Power dynamics

This page provides further information on the ‘Power dynamics’ theme in the design framework, including the background and supporting material, and the development process.


Background and supporting material

As with many schemes that focus on the persistent gap between research and practice, we found that many embedded research initiatives had an underlying intent to address power dynamics, sometimes explicitly and proactively or, perhaps more often, implicitly and reactively. As a theme, power dynamics were evident initially in the published literature, such as when Duggan (2014) discusses the way in which embedded research illuminates and problematises the traditional power relationship between the researcher and the researched. Our scoped examples were also shot through with intentions related to power dynamics, even though individuals working them sometimes struggled to respond directly to questions about power.

We identified two aspects of power (who and what) attached to three different facets of the initiative (control, contribution and gain). The concerns were: who is in control of the initiative, and what aspects of it are they in control of; who contributes to the initiative, and what do they contribute; and who benefits or gains from the initiative, and what are these benefits? The first part (i.e. who is in control, contributes and gains?) tended to be reflected in the structural features of an initiative such as employment and funding arrangements. These were usually presented in a factual manner and were not the source of reflection or discussion. The second part (i.e. what is being controlled, contributed and gained) was the subject of some discussion in both the literature and our scoped examples, and included both resources (human and financial) and knowledge.

A further way in which power dynamics played out was in relation to the intended effect of the initiative on the ‘traditional’ roles ascribed to academia and practice, whereby academics are conceived as knowledge producers, and practitioners as knowledge consumers. Across the literature and our scoped examples we found initiatives that sought not only to influence these epistemic positions but also those which occur within healthcare practice (e.g. between different groups of healthcare professionals).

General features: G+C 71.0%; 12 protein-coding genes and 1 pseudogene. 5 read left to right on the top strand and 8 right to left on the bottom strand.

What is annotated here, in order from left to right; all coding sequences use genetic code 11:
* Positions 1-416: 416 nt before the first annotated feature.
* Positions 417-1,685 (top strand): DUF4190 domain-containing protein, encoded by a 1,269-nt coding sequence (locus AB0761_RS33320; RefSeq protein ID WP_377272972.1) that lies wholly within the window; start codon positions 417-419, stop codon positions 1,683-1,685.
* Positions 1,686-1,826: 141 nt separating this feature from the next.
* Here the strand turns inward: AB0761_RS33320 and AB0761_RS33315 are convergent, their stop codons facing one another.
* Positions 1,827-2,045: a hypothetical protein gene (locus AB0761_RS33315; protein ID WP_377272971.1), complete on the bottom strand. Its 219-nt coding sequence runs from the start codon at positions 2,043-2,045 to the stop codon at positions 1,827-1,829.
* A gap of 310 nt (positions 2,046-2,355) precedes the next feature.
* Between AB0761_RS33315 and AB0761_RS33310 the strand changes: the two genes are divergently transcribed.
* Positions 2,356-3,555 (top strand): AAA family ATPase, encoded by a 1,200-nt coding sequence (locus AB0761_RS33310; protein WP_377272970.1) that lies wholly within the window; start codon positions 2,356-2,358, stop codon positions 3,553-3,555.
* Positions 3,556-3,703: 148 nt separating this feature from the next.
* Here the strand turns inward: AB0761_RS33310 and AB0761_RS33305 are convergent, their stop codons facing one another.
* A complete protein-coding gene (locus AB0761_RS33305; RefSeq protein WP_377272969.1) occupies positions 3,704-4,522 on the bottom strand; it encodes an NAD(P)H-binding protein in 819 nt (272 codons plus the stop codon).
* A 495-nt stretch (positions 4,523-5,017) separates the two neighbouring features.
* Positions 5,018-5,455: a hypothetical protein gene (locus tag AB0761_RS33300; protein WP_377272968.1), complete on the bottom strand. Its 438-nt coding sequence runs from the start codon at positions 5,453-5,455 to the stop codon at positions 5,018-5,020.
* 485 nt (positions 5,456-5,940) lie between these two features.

“…one of the things that I’ve ended up being is this kind of weirdly passionate advocate revolutionary on behalf of nurses – because I just think that they’re treated like shit basically.  And clinical teams talk a big game about being this great high-functioning team, but they don’t really mean it – they don’t really treat nurses’ perspectives or admin perspectives, or anyone who’s not a consultant’s perspective as valid as their own. And I’ve ended up fighting for that…” Embedded researcher interview

Actively disrupting power dynamics was rarely the explicit intention of initiatives, however. While some sought to challenge them by bringing epistemic and other inequalities into focus, others sought to rebalance them by blurring roles and boundaries (e.g. by involving healthcare staff in collecting and analysing data). Still others sought to maintain or bolster traditional roles and relationships, or simply left these unaddressed. In fact, many of our interviewees found it difficult to respond to questions about power dynamics, or explicitly downplayed their relevance. Our workshop participants, in contrast, suggested power dynamics were an emotive and oftentimes painful issue for those involved in embedded research initiatives, using words such as ‘emotion-fuelled’, ‘tension’ and ‘frustrating’ when reflecting on this theme. Further discussion revealed that it was precisely when power dynamics were hidden and/or unacknowledged that significant disruption and frustration was experienced by the initiative and those involved in it.


Duggan, J. R. (2014) ‘Critical friendship and critical orphanship: Embedded research of an English local authority initiative’, Management in Education, 28(1): 12-18.

Development and adaptation process

The original title of this theme was ‘political and power dynamics’ but during the workshop we found that the idea of ‘politics’ did not seem to sit well with participants, which led us to remove it from the title.

When reflecting on this theme, workshop participants tended to focus on their responses to and feelings about power dynamics (e.g. frustrating, tension, emotion fuelled, difficult to understand and navigate) and the extent to which they were hidden and disruptive to the initiative. Our reflections were that the theme is an important way of opening discussions about power which can render the different aspects and effects of power visible. For workshop participants, an important element of this theme was understanding and clearly communicating research, people and roles. This led us to emphasise this in our rewording and description of the sub-themes.

Originally we included only two sub-themes – aspects of power and intended effect on roles and relationships. Due to the perceived ‘hidden’ nature of power dynamics and the apparent rarity of discussing these when planning an embedded research initiative we felt that it would be better to divide ‘aspects of power’ into three sub-themes, each highlighting an aspect of power (control, contribution, benefit).

The intended effect on roles and relationships did not change following the workshop. This sub-theme was originally drawn from our analysis of individual initiatives and the differences which we saw between them (especially in relation to the level of co-production being subscribed to). This was not something which workshop participants reflected on, as they tended to only be aware of their own initiative and not see the potential for making other choices about how the initiative could affect roles and relationships.